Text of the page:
Magazine | November 3, 2014, Issue

A Senate to Come

(Roman Genn)
Even with a majority, Republicans can’t do much before 2017

Don’t expect the results of the Senate elections to change the policies of the federal government very much over the next two years. Overthrowing Harry Reid isn’t going to yield tax reform or rein in the EPA. It may not even mean a go-ahead for the Keystone pipeline.

Let’s assume the Republicans win narrow control of the Senate, holding 51 to 53 seats instead of their current 45. They would then be able to slow down the pace at which President Obama’s nominees, especially his judicial nominees, were confirmed, and perhaps force him to put up less liberal ones. That’s important, but it’s a negative achievement.

Positive achievements will be harder to come by. The Republicans’ winning six to eight seats — in a midterm election, and mostly in red states — is not going to make the Obama administration veer rightward to make deals with them. Nor would those election results scare the remaining Senate Democrats into cooperating with the Republicans. (It might be different if Republicans swept the close races, won some upsets, and came in with 55 or 56 seats.)

Democrats are instead going to assume that they have a good shot at taking the Senate back in 2016. That fall, Republicans will be defending several seats they won in blue states in their 2010 mini-landslide — and they will be doing so in a presidential-election year, which means that Democratic turnout can be expected to be better than it was then. Democrats will be eyeing the seats of first-term Republicans in Illinois, Wisconsin, Pennsylvania, Florida, and New Hampshire, all states that went for President Obama twice. Democrats think they are on the way up in Georgia and Arizona, too, where incumbent Republicans could retire.

The assumption that the Democrats will do well in 2016 because “the map favors them” could turn out to be mistaken. “The map” was supposed to favor Republicans in the 2006 Senate races. But it was such a bad year for them that they lost six seats, including four in states that George W. Bush had carried twice. If the public is unhappy enough with Democrats in 2016, they won’t make the gains they expect. But the assumption that they will make those gains will nonetheless affect their behavior in 2015.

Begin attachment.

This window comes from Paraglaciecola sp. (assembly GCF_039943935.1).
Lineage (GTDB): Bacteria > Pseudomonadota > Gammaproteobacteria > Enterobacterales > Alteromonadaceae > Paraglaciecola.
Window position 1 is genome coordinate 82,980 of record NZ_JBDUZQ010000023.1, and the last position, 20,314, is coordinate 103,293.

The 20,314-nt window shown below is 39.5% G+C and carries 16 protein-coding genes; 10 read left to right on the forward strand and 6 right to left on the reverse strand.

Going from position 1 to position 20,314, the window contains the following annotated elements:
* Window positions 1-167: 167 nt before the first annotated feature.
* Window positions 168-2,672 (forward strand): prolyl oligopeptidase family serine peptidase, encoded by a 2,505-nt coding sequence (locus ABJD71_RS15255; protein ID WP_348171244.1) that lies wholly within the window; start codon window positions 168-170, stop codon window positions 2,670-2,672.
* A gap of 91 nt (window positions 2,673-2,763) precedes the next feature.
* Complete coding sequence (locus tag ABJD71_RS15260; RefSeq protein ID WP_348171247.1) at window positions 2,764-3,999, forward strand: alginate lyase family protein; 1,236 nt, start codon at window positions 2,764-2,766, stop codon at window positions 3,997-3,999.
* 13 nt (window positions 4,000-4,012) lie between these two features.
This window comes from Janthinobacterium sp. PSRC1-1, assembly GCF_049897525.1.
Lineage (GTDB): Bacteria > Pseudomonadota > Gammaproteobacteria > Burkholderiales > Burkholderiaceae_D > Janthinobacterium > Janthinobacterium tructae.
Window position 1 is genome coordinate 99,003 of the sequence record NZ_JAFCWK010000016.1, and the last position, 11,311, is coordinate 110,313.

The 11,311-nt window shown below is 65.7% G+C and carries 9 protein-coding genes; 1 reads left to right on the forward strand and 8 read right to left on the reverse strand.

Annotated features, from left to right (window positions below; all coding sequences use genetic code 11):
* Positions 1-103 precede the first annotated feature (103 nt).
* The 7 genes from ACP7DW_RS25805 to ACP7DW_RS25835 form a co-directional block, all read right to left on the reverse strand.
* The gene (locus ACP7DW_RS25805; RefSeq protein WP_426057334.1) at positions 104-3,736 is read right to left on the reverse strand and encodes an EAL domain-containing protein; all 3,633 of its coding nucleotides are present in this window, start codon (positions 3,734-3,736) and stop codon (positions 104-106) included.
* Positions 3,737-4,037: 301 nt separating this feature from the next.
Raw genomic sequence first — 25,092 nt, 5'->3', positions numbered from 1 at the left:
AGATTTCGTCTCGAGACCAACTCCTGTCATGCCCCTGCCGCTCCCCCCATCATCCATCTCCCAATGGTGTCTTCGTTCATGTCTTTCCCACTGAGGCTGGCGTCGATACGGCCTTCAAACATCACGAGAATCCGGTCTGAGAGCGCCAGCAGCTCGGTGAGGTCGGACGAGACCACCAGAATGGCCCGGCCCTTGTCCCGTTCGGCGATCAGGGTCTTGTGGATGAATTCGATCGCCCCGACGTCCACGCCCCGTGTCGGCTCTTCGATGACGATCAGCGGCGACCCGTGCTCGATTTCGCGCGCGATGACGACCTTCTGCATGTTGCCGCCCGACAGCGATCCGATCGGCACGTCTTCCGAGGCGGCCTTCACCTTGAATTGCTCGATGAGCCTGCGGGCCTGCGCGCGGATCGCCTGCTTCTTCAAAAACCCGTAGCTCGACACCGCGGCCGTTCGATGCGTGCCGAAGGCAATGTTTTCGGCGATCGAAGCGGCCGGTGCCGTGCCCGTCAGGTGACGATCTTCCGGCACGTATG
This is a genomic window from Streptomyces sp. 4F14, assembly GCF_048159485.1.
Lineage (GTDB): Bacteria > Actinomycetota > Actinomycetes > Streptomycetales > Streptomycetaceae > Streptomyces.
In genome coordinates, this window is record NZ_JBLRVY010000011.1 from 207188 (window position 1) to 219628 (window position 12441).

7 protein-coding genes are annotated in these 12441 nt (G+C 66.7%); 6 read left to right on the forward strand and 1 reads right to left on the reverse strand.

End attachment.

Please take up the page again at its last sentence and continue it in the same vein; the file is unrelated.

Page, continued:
The effect of Republican wins will be to make the Senate Democrats, as a group, more liberal rather than less. Republicans will have won their majority in large part by defeating red-state Democrats who felt compelled to feint rightward from time to time. (Many of the Senate Democrats who favor the Keystone pipeline are on this year’s target list.) Senate Democrats will therefore feel few compunctions about filibustering Republican legislation.

The two things Republicans would most want to do with control of both houses of Congress involve getting popular conservative legislation to the president’s desk. If the president signs the legislation, public policy moves rightward. If he vetoes it, he pays a political price and Republicans can tell the public they need to elect more of their party’s candidates in the next election. There is a tradeoff between these goals: A party with a commanding position in both houses of Congress facing an opposing-party president has to choose whether to pass something the president could conceivably sign or something that he will feel obliged to veto. For the most part, Republicans will be spared that choice if they win the Senate. They won’t be able to pass much legislation in the first place.

We can predict that this frustrating situation will cause Republicans to lash out at one another. During the struggles over the government shutdown and the debt ceiling in 2013, Republicans who urged caution often said that conservatives needed to understand how little could be accomplished with a majority in only one of the two legislative chambers. The truth is that they cannot accomplish much more with control of both chambers, but those words will be flung in Republican leaders’ faces. The result could be another round of budget brinkmanship, depending on how many Republicans are under the impression that refusing to raise the debt ceiling or fund the government gives conservatives leverage to force the Democrats to go along with their policy goals.